The Storm in the Port is a new series in which the key players in the debate over the future of the Auckland port put their cases. First up, Auckland Chamber of Commerce CEO Michael Barnett, who argues that selling it off could be one of the best things to happen to the city in a long time.
It’s important we keep an open mind on talk of Auckland Council selling the Ports of Auckland (POAL) but retaining the land.
A number of benefits jump out immediately. The billion dollars or more a company sale could reap will give Auckland Council breathing space to fund critically needed infrastructure and much more.
They could use this lump sum, plus annual rent revenue it will generate from leasing the port land to action other initiatives – to kick-start a programme to implement some of Auckland’s highest priority infrastructure projects, for example, and the feasibility study needed for any future port relocation decision.
The port rent would help cover interest costs while Government and Council undertake the promised work to develop a sustainable ‘user pays’ road pricing scheme, as cities such as Singapore, Oslo, London and others have put in place to deal with traffic congestion.
A port company sale would also give Mayor Phil Goff some debt-to-revenue freeboard by removing Ports of Auckland’s capital requirements from Council’s books.
That’s just one scenario that demonstrates why it makes real commercial sense to sell the port business. I am sure the ideologues and dinosaurs will offer arguments against, but the reality is that Auckland is in a different situation to 10 years ago – there wasn’t the wall-to-wall traffic congestion we now have and our ability to fund growth wasn’t so constrained.
We can no longer afford to sit idle while the Auckland ‘boat’ we all love is allowed to sink.
Using the port asset at this time would allow Auckland’s destiny to be brought more into our own hands in significant other ways.
On the commercial front, Auckland has been a port city for its whole history. POAL accounts for around 30 percent of all trade by value (imports and exports) passing through New Zealand’s sea and air ports. About 70 percent of the goods that pass through the Port are delivered to or originate from customers located within 35km of the port.
Auckland only needs to look at the success our neighbor Port of Tauranga has enjoyed since it was partially privatised and became a listed company some years ago. It has gone from being a small provincial port to New Zealand’s largest and worth twice as much as Auckland’s $1.1 billion. The revenue Tauranga generates has allowed the port to reinvest in development – to dredge a channel to attract larger container ships, to modernise facilities and build a competitive and growing import business that is attracting Auckland customers to supplement its large virtual monopoly export trade in dairy products, logs and kiwifruit.
If we liberate the port and it became a listed company we can create a market-led opportunity for it to invest and expand without impacting Council’s books. The company would have more commercial freedom to compete head-to-head with Tauranga and expand its capital programme of building inland ports and developing relationships with other provincial ports.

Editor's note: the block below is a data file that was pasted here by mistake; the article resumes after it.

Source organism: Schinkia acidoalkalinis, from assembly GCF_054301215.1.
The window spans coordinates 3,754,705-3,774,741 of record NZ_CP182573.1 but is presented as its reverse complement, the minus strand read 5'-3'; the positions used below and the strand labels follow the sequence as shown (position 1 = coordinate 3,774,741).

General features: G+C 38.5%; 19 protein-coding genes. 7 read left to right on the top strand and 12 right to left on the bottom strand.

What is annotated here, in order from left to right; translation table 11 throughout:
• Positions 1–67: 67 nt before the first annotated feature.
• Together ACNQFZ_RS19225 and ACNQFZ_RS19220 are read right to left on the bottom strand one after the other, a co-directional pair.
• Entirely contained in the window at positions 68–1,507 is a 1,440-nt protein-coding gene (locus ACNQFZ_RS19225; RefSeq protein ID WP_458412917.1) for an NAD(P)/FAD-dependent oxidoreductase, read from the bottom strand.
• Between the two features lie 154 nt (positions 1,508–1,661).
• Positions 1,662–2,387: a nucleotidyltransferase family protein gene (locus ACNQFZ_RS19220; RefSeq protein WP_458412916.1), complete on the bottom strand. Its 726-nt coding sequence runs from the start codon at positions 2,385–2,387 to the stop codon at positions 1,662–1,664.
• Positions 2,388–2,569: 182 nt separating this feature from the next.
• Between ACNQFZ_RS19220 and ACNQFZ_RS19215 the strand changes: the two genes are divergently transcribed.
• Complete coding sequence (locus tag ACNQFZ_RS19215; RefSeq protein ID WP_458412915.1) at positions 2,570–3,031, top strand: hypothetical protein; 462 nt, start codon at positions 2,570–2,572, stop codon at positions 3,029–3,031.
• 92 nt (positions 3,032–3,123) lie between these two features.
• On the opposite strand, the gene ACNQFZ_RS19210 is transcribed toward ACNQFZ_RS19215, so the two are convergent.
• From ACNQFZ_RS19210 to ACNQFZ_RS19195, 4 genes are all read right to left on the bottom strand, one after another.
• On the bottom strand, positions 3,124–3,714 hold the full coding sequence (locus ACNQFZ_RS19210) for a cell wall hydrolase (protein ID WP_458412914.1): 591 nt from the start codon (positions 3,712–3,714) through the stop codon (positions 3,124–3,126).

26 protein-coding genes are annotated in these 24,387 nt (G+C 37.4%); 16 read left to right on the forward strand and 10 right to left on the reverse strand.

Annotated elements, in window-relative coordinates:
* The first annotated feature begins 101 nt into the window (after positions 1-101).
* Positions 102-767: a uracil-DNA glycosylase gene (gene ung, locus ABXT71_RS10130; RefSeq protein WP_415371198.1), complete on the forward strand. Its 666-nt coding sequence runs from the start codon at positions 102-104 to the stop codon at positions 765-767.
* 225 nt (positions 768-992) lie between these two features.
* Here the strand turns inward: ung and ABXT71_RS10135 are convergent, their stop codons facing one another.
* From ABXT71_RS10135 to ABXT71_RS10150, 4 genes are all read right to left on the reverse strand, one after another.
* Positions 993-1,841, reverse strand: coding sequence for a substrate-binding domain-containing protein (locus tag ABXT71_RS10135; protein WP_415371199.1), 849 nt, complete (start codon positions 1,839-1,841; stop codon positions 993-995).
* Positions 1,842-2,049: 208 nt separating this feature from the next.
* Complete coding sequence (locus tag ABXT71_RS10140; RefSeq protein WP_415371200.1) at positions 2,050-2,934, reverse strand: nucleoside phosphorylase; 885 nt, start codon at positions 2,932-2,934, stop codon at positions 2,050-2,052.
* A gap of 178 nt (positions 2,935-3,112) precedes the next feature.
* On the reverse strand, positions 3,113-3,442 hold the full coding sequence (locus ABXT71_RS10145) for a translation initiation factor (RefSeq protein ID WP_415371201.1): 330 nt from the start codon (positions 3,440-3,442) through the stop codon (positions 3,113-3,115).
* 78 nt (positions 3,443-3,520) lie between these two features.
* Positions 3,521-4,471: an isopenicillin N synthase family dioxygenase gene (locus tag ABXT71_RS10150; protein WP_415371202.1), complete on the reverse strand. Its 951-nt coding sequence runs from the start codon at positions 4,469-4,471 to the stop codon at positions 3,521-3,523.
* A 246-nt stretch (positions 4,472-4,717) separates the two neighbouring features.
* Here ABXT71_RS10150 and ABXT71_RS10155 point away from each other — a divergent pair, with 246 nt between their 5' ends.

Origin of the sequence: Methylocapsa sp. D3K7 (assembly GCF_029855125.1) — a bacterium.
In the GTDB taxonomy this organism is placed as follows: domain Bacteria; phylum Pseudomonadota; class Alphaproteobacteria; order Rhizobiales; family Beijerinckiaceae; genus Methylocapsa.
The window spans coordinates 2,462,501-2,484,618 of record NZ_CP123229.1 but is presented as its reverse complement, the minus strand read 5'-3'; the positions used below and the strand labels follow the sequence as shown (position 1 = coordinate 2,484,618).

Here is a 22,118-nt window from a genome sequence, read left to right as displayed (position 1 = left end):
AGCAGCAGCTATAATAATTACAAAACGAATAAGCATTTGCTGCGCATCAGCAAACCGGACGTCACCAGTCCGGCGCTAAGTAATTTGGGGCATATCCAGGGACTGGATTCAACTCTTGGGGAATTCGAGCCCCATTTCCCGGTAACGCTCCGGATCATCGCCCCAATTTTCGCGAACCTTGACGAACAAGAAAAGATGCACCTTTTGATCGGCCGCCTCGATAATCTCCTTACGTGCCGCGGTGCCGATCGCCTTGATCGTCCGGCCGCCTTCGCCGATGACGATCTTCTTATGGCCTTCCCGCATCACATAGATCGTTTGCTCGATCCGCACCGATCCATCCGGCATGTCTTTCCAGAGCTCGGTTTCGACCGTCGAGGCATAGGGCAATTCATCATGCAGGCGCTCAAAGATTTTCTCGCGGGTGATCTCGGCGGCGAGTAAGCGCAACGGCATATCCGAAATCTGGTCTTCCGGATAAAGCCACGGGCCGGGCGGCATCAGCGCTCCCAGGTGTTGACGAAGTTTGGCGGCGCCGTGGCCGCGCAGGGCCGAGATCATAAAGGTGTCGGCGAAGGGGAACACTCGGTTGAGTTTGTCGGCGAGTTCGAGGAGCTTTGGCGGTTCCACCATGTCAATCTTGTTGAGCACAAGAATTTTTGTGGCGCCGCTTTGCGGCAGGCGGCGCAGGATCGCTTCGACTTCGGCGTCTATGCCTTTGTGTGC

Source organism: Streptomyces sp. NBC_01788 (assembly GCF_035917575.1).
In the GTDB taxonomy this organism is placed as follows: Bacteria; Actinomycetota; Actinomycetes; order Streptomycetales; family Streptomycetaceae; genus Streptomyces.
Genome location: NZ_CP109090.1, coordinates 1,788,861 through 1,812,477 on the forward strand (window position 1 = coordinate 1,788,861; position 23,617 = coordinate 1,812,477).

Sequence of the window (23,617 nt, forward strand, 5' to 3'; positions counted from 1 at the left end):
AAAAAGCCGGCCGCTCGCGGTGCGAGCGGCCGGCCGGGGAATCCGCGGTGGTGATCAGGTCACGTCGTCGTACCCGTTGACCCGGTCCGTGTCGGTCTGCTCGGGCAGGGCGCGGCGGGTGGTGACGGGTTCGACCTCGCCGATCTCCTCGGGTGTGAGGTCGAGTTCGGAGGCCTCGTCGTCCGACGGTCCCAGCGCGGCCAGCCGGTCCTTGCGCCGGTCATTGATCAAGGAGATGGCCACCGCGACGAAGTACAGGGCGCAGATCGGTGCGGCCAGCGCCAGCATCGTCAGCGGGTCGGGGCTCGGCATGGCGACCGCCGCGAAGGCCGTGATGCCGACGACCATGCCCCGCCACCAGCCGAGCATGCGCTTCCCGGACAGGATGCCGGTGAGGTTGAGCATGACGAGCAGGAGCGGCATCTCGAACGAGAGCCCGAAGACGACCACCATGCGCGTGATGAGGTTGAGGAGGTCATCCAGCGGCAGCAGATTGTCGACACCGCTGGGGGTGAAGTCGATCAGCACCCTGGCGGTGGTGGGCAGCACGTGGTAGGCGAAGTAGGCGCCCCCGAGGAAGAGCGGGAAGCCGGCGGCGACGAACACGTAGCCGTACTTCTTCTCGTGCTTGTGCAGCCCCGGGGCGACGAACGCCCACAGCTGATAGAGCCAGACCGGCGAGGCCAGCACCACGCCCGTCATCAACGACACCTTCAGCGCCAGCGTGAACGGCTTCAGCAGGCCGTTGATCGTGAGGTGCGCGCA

On the investment front, I’m hearing feedback that Ports of Auckland shares would be popular with ‘ma and pa’ Aucklanders. As we know, there’s a huge amount of private capital available in New Zealand. That our local Ngāti Whātua leaders have already put their hand up is a sign of confidence; the sale also represents a potential investment for our ACC and NZ Super funds, not to mention the opportunity for port employees and other Aucklanders to be part of a new designer ownership.
I am confident that the Council would get a good price. So should the sale be a full or partial sale?
A 100 percent sell down would give the Council the maximum revenue it badly needs, and it would still have full regulatory control. The recently confirmed Unitary Plan makes clear that nothing would change in terms of the port’s permitted activities within its footprint and what processes it has to follow. Nothing changes on that score.
A 51 percent or greater proportionate sell down would still leave Council with a stake, but the value of tying up 49 percent (or less) against the revenue benefits from a full sell-down is debatable.
What matters is that Auckland have the debate – but not for too long. PM Bill English’s comment that he is pleased to see Council looking seriously at what it has to do to fund its share of the city’s infrastructure is a reassuring signal.
The message I take is: “If Auckland shows leadership to take charge of its destiny, Government will come in behind and support it.”
Fuelled by the 800 plus additional people settling in Auckland every week, our housing, infrastructure and traffic congestion crisis is getting noticeably worse by the week.
A port sale creates an opportunity we can ill-afford to pass up. Unless, of course, someone has a better idea – if so I would like to hear it!
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